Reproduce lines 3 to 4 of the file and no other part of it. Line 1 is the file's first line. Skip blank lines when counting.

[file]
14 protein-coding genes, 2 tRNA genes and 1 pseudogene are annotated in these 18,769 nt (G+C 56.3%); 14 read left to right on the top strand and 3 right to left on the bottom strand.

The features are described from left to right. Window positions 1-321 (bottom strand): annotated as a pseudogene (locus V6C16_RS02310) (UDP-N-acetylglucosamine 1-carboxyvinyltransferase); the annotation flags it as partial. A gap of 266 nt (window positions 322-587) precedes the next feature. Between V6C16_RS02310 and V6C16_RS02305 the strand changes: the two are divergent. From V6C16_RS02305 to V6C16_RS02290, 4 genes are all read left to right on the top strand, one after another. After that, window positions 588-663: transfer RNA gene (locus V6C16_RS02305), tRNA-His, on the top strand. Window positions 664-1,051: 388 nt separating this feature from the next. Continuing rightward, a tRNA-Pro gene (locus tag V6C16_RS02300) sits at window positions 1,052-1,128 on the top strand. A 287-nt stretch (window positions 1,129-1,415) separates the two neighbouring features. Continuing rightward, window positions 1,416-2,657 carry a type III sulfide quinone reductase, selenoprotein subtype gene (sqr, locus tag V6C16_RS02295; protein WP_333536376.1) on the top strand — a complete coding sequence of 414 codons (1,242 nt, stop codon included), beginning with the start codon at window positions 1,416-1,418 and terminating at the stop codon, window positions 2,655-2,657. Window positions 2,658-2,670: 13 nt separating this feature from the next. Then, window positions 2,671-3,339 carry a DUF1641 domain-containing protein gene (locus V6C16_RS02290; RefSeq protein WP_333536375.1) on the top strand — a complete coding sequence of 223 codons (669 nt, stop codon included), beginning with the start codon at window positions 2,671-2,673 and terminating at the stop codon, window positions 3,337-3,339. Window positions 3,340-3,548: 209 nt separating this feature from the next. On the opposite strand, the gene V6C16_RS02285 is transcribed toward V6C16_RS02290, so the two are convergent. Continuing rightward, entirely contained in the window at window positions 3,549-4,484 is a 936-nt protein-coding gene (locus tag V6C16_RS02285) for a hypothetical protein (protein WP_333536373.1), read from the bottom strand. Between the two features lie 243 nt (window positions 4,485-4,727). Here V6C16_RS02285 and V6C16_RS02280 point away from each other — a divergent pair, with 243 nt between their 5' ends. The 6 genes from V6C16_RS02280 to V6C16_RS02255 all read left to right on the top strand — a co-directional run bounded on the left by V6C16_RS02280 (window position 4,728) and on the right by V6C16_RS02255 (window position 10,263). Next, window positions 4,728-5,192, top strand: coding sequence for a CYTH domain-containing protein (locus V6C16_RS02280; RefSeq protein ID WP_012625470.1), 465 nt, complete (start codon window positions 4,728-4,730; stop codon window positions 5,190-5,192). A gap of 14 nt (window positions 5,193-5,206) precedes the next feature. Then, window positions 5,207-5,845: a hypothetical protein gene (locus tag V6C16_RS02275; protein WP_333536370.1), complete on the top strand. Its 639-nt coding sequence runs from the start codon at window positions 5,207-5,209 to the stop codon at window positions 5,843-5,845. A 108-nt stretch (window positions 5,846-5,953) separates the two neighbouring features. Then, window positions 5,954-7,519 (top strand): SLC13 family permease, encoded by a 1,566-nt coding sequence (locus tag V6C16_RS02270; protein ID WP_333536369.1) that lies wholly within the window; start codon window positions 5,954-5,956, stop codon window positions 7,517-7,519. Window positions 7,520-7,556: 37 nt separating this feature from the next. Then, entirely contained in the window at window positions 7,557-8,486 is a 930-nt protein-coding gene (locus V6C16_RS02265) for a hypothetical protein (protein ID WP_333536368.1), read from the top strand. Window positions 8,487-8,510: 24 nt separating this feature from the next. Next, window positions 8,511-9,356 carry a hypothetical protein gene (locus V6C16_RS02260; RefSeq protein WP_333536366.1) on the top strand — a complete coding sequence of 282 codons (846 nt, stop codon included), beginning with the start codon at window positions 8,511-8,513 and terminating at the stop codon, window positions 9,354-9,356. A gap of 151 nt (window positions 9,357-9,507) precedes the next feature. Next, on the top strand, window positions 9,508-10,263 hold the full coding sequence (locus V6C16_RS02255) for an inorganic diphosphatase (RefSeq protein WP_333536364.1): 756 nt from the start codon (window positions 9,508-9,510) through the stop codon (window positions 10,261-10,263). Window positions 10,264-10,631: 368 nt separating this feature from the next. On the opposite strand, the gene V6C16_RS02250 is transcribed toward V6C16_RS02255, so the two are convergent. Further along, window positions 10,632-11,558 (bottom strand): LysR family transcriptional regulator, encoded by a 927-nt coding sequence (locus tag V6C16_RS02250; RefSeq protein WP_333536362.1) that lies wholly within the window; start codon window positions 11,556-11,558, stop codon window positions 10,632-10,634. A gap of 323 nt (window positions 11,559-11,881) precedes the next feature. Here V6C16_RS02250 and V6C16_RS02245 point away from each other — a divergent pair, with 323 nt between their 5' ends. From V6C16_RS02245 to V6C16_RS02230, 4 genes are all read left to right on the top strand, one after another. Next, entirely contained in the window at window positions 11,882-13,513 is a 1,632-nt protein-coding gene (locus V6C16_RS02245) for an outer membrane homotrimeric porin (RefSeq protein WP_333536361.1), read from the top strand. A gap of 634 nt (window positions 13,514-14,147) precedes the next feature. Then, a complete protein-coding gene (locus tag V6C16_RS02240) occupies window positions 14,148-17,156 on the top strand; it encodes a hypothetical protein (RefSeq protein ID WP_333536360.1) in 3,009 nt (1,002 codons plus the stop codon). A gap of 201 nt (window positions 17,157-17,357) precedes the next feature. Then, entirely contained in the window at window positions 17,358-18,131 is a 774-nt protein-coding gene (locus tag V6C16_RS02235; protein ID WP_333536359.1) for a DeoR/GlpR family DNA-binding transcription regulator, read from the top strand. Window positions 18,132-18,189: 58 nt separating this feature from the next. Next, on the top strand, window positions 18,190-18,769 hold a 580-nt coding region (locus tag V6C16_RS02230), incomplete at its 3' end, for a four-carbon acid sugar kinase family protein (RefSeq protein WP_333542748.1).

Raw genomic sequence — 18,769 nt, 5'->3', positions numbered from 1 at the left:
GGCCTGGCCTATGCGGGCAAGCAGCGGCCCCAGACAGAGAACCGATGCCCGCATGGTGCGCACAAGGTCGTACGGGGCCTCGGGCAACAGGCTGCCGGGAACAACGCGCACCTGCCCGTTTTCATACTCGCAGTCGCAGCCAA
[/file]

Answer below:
Raw genomic sequence — 18,769 nt, 5'->3', positions numbered from 1 at the left:
GGCCTGGCCTATGCGGGCAAGCAGCGGCCCCAGACAGAGAACCGATGCCCGCATGGTGCGCACAAGGTCGTACGGGGCCTCGGGCAACAGGCTGCCGGGAACAACGCGCACCTGCCCGTTTTCATACTCGCAGTCGCAGCCAA